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dc.contributor.authorYue, Kan
dc.contributor.authorLi, Xiuyu
dc.contributor.authorSchrobback, Karsten
dc.contributor.authorSheikhi, Amir
dc.contributor.authorAnnabi, Nasim
dc.contributor.authorLeijten, Jeroen
dc.contributor.authorZhang, Weijia
dc.contributor.authorZhang, Yu Shrike
dc.contributor.authorHutmacher, Dietmar W
dc.contributor.authorKlein, Travis J
dc.contributor.authorKhademhosseini, Ali
dc.date.accessioned2022-03-28T00:19:52Z
dc.date.available2022-03-28T00:19:52Z
dc.date.issued2017
dc.identifier.issn0142-9612en_US
dc.identifier.doi10.1016/j.biomaterials.2017.04.050en_US
dc.identifier.urihttp://hdl.handle.net/10072/413550
dc.description.abstractBiochemically modified proteins have attracted significant attention due to their widespread applications as biomaterials. For instance, chemically modified gelatin derivatives have been widely explored to develop hydrogels for tissue engineering and regenerative medicine applications. Among the reported methods, modification of gelatin with methacrylic anhydride (MA) stands out as a convenient and efficient strategy to introduce functional groups and form hydrogels via photopolymerization. Combining light-activation of modified gelatin with soft lithography has enabled the materialization of microfabricated hydrogels. So far, this gelatin derivative has been referred to in the literature as gelatin methacrylate, gelatin methacrylamide, or gelatin methacryloyl, with the same abbreviation of GelMA. Considering the complex composition of gelatin and the presence of different functional groups on the amino acid residues, both hydroxyl groups and amine groups can possibly react with methacrylic anhydride during functionalization of the protein. This can also apply to the modification of other proteins, such as recombinant human tropoelastin to form MA-modified tropoelastin (MeTro). Here, we employed analytical methods to quantitatively determine the amounts of methacrylate and methacrylamide groups in MA-modified gelatin and tropoelastin to better understand the reaction mechanism. By combining two chemical assays with instrumental techniques, such as proton nuclear magnetic resonance (1H NMR) and liquid chromatography tandem-mass spectrometry (LC-MS/MS), our results indicated that while amine groups had higher reactivity than hydroxyl groups and resulted in a majority of methacrylamide groups, modification of proteins by MA could lead to the formation of both methacrylamide and methacrylate groups. It is therefore suggested that the standard terms for GelMA and MeTro should be defined as gelatin methacryloyl and methacryloyl-substituted tropoelastin, respectively, to remain consistent with the widespread abbreviations used in literature.en_US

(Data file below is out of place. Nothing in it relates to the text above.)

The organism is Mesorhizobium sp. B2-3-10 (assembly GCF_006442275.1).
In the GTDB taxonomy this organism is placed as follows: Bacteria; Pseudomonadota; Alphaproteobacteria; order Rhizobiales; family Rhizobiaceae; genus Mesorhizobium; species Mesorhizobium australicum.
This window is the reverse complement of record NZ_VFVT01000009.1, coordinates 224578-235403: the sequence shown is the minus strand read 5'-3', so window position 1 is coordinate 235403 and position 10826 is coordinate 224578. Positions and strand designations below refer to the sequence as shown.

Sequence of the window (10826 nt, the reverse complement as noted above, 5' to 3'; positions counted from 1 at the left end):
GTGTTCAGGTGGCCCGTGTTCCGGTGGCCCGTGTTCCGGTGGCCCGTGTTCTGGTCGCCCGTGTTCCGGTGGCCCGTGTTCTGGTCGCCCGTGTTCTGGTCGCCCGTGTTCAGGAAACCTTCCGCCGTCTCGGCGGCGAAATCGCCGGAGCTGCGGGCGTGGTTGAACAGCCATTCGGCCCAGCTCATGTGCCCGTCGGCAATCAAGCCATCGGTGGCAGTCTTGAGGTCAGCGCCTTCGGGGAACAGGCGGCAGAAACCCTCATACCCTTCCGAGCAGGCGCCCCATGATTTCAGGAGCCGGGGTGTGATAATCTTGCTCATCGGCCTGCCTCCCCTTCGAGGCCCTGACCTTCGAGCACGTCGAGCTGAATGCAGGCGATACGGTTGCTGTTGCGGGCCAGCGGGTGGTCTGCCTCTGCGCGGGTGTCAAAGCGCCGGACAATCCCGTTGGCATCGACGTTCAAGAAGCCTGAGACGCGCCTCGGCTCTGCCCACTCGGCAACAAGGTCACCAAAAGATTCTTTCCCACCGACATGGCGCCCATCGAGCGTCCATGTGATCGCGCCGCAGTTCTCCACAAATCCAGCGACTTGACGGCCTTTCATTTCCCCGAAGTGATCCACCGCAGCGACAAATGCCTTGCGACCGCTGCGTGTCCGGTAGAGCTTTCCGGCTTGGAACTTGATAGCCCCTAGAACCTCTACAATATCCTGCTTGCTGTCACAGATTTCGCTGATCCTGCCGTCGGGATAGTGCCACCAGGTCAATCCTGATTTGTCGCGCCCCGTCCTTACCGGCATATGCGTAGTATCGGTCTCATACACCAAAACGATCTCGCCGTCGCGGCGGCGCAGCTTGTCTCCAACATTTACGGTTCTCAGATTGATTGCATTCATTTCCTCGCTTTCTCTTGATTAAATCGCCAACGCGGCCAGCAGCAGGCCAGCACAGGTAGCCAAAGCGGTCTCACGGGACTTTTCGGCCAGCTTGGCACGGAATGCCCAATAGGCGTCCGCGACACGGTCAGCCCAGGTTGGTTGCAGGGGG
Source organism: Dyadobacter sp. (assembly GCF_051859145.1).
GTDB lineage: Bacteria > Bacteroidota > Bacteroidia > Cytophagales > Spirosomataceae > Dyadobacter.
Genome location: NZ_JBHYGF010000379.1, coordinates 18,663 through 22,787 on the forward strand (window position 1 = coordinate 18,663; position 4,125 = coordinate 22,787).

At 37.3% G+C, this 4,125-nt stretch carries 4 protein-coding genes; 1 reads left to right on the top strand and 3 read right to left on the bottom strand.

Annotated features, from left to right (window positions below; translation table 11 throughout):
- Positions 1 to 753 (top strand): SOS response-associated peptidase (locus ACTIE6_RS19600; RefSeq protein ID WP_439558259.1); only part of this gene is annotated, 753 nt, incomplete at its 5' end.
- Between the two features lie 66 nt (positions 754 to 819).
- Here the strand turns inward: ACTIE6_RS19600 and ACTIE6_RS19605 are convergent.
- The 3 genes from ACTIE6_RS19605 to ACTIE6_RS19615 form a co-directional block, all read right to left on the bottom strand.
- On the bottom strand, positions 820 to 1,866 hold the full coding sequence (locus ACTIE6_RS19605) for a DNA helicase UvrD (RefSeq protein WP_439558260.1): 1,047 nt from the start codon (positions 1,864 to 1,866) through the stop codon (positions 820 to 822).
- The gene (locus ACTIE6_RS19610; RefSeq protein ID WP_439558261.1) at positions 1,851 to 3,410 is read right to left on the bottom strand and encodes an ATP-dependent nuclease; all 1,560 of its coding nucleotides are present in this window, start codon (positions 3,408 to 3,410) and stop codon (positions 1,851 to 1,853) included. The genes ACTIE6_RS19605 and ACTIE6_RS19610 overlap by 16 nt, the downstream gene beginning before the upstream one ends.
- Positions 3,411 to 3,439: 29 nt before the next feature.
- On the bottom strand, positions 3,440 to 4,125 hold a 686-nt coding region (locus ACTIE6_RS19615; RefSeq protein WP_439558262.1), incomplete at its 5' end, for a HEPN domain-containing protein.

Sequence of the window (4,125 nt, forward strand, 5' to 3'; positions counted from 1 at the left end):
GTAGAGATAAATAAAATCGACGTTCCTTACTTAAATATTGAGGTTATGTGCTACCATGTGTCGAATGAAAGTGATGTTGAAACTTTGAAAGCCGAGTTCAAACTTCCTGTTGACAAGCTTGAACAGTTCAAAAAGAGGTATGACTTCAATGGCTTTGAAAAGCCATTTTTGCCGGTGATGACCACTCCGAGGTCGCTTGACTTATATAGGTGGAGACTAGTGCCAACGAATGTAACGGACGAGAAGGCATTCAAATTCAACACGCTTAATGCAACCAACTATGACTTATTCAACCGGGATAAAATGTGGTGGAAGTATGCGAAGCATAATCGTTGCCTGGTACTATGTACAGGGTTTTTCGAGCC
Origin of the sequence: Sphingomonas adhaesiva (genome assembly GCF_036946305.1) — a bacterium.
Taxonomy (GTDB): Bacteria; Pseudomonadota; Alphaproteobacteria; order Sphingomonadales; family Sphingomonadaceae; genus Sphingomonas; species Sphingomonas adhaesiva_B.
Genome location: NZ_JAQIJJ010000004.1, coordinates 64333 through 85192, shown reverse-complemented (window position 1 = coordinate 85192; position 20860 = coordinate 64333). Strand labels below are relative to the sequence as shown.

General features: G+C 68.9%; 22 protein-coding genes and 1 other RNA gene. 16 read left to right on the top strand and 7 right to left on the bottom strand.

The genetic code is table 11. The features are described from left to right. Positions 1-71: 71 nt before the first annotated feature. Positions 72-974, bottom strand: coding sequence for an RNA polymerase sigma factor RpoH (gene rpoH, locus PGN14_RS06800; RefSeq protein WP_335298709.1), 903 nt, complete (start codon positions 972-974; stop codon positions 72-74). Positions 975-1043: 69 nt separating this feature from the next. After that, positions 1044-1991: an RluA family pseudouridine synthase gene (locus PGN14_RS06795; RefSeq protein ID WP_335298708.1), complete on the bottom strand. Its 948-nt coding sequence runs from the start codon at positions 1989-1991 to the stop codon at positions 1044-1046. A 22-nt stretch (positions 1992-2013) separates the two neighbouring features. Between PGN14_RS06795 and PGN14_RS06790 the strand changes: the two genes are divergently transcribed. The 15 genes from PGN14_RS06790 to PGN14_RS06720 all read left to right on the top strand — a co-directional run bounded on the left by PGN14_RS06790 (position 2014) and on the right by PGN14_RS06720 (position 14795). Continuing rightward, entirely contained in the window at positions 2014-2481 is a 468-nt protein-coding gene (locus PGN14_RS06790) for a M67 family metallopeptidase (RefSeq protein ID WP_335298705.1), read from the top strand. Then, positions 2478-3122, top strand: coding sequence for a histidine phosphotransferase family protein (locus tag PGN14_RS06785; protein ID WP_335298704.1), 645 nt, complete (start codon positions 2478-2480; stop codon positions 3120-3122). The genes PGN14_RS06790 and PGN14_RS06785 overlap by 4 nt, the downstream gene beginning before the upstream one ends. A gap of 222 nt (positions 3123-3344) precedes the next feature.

dc.description.peerreviewedYesen_US
dc.languageEnglishen_US
dc.publisherElsevieren_US
dc.relation.ispartofpagefrom163en_US
dc.relation.ispartofpageto171en_US
dc.relation.ispartofjournalBiomaterialsen_US
dc.relation.ispartofvolume139en_US
dc.subject.fieldofresearchAnalytical biochemistryen_US
dc.subject.fieldofresearchcode310101en_US
dc.subject.keywordsScience & Technologyen_US
dc.subject.keywordsEngineering, Biomedicalen_US
dc.subject.keywordsMaterials Science, Biomaterialsen_US
dc.titleStructural analysis of photocrosslinkable methacryloyl-modified protein derivativesen_US
dc.typeJournal articleen_US
dc.type.descriptionC1 - Articlesen_US
dcterms.bibliographicCitationYue, K; Li, X; Schrobback, K; Sheikhi, A; Annabi, N; Leijten, J; Zhang, W; Zhang, YS; Hutmacher, DW; Klein, TJ; Khademhosseini, A, Structural analysis of photocrosslinkable methacryloyl-modified protein derivatives, Biomaterials, 2017, 139, pp. 163-171en_US
dcterms.dateAccepted2017-04-03
dc.date.updated2022-03-25T03:23:32Z
gro.hasfulltextNo Full Text
gro.griffith.authorHutmacher, Dietmar W.


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